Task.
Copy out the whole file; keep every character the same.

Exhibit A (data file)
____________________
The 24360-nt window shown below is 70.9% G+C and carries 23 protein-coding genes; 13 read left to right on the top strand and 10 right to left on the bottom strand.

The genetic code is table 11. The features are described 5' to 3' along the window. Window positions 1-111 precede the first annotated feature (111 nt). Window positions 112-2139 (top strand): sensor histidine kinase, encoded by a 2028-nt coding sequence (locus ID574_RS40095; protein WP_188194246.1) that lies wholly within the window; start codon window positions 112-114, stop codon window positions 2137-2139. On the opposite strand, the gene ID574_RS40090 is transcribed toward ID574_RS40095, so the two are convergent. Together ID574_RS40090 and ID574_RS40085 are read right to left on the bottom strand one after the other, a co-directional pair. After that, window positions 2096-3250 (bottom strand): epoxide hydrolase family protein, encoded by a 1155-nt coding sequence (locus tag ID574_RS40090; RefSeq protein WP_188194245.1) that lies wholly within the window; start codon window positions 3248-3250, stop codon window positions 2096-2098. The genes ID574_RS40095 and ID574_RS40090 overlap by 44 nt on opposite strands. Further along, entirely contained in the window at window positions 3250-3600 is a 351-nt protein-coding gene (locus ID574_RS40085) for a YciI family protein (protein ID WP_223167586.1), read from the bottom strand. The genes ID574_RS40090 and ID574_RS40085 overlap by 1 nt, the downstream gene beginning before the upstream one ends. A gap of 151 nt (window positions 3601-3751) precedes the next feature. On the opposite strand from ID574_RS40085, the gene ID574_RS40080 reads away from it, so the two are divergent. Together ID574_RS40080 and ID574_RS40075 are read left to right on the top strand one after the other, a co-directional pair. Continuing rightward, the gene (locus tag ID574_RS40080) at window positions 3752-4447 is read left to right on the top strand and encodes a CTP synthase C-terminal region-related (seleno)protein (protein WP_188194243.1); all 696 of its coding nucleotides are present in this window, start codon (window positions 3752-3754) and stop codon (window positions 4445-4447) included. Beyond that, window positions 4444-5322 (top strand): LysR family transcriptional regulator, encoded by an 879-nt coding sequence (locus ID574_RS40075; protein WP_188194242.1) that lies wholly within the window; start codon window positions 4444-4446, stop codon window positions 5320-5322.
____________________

The 24360-nt window shown below is 70.9% G+C and carries 23 protein-coding genes; 13 read left to right on the top strand and 10 right to left on the bottom strand.

The genetic code is table 11. The features are described 5' to 3' along the window. Window positions 1-111 precede the first annotated feature (111 nt). Window positions 112-2139 (top strand): sensor histidine kinase, encoded by a 2028-nt coding sequence (locus ID574_RS40095; protein WP_188194246.1) that lies wholly within the window; start codon window positions 112-114, stop codon window positions 2137-2139. On the opposite strand, the gene ID574_RS40090 is transcribed toward ID574_RS40095, so the two are convergent. Together ID574_RS40090 and ID574_RS40085 are read right to left on the bottom strand one after the other, a co-directional pair. After that, window positions 2096-3250 (bottom strand): epoxide hydrolase family protein, encoded by a 1155-nt coding sequence (locus tag ID574_RS40090; RefSeq protein WP_188194245.1) that lies wholly within the window; start codon window positions 3248-3250, stop codon window positions 2096-2098. The genes ID574_RS40095 and ID574_RS40090 overlap by 44 nt on opposite strands. Further along, entirely contained in the window at window positions 3250-3600 is a 351-nt protein-coding gene (locus ID574_RS40085) for a YciI family protein (protein ID WP_223167586.1), read from the bottom strand. The genes ID574_RS40090 and ID574_RS40085 overlap by 1 nt, the downstream gene beginning before the upstream one ends. A gap of 151 nt (window positions 3601-3751) precedes the next feature. On the opposite strand from ID574_RS40085, the gene ID574_RS40080 reads away from it, so the two are divergent. Together ID574_RS40080 and ID574_RS40075 are read left to right on the top strand one after the other, a co-directional pair. Continuing rightward, the gene (locus tag ID574_RS40080) at window positions 3752-4447 is read left to right on the top strand and encodes a CTP synthase C-terminal region-related (seleno)protein (protein WP_188194243.1); all 696 of its coding nucleotides are present in this window, start codon (window positions 3752-3754) and stop codon (window positions 4445-4447) included. Beyond that, window positions 4444-5322 (top strand): LysR family transcriptional regulator, encoded by an 879-nt coding sequence (locus ID574_RS40075; protein WP_188194242.1) that lies wholly within the window; start codon window positions 4444-4446, stop codon window positions 5320-5322.